Stacks 3 and rarely used stacks


(Wondrous) #1

Hi!
Why in the third version there is no possibility to turn off the directory stack by author, as it was in the second version? If any stacks are rarely used, then how to hide them for a while?
Sorry if similar asked.


(Isaiah Carew) #2

There are lots of different options for sorting and organizing the Stacks library in Stacks 3.

You can also change the size of the icons, whether “hidden” items are shown (sometimes older stacks that are included in bundles are hidden), or sort them by tag, title, or author.

There are more preferences in the Stacks preferences window that allows you to choose which sorts of items appear in which lists (e.g. you can disable images from cluttering up the main list if you have a lot).

You cannot “hide” stacks from the main stacks library (other than uninstalling them) but you can create your own groups with a smaller set of items.

Select some stacks
Right-Click (or Control-Click) on them
Choose Add to Group > Create New Group (see screenshot)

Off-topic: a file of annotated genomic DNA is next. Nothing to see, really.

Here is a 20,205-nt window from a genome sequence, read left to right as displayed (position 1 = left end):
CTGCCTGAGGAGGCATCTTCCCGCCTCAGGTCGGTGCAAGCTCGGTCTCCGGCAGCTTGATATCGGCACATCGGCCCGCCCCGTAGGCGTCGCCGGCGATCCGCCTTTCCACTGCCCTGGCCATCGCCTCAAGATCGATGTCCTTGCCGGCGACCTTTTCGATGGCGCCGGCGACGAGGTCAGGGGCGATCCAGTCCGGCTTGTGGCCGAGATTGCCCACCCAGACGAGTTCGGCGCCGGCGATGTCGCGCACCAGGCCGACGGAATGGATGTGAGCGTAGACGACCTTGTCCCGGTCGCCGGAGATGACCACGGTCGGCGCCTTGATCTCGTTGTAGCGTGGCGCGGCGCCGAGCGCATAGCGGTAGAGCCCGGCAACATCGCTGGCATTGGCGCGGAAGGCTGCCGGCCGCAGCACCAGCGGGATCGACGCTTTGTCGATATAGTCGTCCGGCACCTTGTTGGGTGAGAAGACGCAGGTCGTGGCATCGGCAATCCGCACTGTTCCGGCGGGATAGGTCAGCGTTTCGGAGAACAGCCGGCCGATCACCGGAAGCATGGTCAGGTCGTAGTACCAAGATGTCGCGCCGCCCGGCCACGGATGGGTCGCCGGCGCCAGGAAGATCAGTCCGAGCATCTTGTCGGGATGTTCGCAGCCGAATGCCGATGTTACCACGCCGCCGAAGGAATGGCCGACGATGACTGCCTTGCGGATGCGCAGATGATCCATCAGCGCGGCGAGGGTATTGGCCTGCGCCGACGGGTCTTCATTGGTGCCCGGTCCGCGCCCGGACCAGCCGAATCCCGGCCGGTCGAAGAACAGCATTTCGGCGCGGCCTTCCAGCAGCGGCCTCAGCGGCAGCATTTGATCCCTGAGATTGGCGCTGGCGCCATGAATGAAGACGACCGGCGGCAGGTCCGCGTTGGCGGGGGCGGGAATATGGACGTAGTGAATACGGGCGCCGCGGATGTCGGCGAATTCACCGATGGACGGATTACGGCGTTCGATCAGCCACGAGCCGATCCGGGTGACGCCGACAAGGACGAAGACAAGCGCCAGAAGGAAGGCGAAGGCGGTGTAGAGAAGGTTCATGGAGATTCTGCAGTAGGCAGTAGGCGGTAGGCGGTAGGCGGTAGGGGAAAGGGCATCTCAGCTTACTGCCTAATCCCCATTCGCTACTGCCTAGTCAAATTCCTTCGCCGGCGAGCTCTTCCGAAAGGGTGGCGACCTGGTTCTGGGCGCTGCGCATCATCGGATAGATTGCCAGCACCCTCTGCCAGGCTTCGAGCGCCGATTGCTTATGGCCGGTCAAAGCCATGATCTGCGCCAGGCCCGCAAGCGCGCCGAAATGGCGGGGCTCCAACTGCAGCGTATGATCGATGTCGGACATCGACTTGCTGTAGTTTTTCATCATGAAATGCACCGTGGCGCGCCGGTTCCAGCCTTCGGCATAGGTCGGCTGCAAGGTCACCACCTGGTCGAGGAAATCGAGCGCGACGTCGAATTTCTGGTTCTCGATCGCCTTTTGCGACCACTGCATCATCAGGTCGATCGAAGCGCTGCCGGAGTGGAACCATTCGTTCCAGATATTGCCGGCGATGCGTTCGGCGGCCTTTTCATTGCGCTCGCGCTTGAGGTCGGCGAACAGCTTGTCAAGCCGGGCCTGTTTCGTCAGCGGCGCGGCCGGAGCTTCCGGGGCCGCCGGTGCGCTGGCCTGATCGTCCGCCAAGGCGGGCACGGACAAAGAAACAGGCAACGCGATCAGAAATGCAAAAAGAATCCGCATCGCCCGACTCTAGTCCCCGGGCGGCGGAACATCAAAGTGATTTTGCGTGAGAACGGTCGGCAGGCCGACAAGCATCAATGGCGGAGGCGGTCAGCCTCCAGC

Now you have your own private group of stacks useful just for your specific projects. Nice!!!


(Isaiah Carew) #3

also worth mentioning: there are ways to change how the library sidebar looks as a whole:


(Wondrous) #4

Thank you for reply, but it’s not what need. I agree, Stacks 3 appeared various kinds of sorting, but in Stacks 2 you can just collapse the list stacks the author by clicking on the triangle to the left of the name of the group name.


(Isaiah Carew) #5

I understand. It’s different. And the old way suited some better.
Sometimes changes I make to software aren’t super for every user. I apologize for that. However I do think the new features are a radical improvement for most users – as the default behavior is fast and efficient – and it is vastly more customizable.

But… I hear you… And I’ve added the suggestion to my feature list – perhaps there’s a way to incorporate discloser triangles into the new library too.

Isaiah


(Wondrous) #6

Thank you! Sometimes, some developers are adding something new, but remove good and useful functions from the programs or system.